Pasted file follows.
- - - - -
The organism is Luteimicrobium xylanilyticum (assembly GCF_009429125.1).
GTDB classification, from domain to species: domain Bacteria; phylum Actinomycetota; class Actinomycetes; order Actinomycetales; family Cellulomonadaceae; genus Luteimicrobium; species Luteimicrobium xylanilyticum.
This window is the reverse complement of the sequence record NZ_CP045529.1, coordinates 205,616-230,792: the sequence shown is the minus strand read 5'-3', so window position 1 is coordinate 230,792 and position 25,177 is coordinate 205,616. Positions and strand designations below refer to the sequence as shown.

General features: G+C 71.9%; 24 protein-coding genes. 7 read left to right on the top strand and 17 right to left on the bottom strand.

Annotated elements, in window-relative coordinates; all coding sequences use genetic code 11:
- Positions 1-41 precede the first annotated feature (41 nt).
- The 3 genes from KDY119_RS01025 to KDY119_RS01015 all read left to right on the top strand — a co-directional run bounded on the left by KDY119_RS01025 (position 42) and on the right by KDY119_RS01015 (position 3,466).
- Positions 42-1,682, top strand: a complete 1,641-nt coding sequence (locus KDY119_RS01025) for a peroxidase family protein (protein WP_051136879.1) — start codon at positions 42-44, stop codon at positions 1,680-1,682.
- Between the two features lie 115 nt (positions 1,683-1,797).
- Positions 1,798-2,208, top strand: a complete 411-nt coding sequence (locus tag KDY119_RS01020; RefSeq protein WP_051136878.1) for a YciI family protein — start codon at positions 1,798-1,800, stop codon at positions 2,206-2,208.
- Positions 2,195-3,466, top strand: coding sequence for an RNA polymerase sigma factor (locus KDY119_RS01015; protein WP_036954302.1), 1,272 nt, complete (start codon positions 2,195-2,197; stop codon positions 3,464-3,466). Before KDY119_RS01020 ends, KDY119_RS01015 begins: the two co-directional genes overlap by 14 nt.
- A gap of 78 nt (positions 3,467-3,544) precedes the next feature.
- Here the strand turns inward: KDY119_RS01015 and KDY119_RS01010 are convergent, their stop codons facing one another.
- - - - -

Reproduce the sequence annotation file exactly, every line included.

The organism is Luteimicrobium xylanilyticum (assembly GCF_009429125.1).
GTDB classification, from domain to species: domain Bacteria; phylum Actinomycetota; class Actinomycetes; order Actinomycetales; family Cellulomonadaceae; genus Luteimicrobium; species Luteimicrobium xylanilyticum.
This window is the reverse complement of the sequence record NZ_CP045529.1, coordinates 205,616-230,792: the sequence shown is the minus strand read 5'-3', so window position 1 is coordinate 230,792 and position 25,177 is coordinate 205,616. Positions and strand designations below refer to the sequence as shown.

General features: G+C 71.9%; 24 protein-coding genes. 7 read left to right on the top strand and 17 right to left on the bottom strand.

Annotated elements, in window-relative coordinates; all coding sequences use genetic code 11:
- Positions 1-41 precede the first annotated feature (41 nt).
- The 3 genes from KDY119_RS01025 to KDY119_RS01015 all read left to right on the top strand — a co-directional run bounded on the left by KDY119_RS01025 (position 42) and on the right by KDY119_RS01015 (position 3,466).
- Positions 42-1,682, top strand: a complete 1,641-nt coding sequence (locus KDY119_RS01025) for a peroxidase family protein (protein WP_051136879.1) — start codon at positions 42-44, stop codon at positions 1,680-1,682.
- Between the two features lie 115 nt (positions 1,683-1,797).
- Positions 1,798-2,208, top strand: a complete 411-nt coding sequence (locus tag KDY119_RS01020; RefSeq protein WP_051136878.1) for a YciI family protein — start codon at positions 1,798-1,800, stop codon at positions 2,206-2,208.
- Positions 2,195-3,466, top strand: coding sequence for an RNA polymerase sigma factor (locus KDY119_RS01015; protein WP_036954302.1), 1,272 nt, complete (start codon positions 2,195-2,197; stop codon positions 3,464-3,466). Before KDY119_RS01020 ends, KDY119_RS01015 begins: the two co-directional genes overlap by 14 nt.
- A gap of 78 nt (positions 3,467-3,544) precedes the next feature.
- Here the strand turns inward: KDY119_RS01015 and KDY119_RS01010 are convergent, their stop codons facing one another.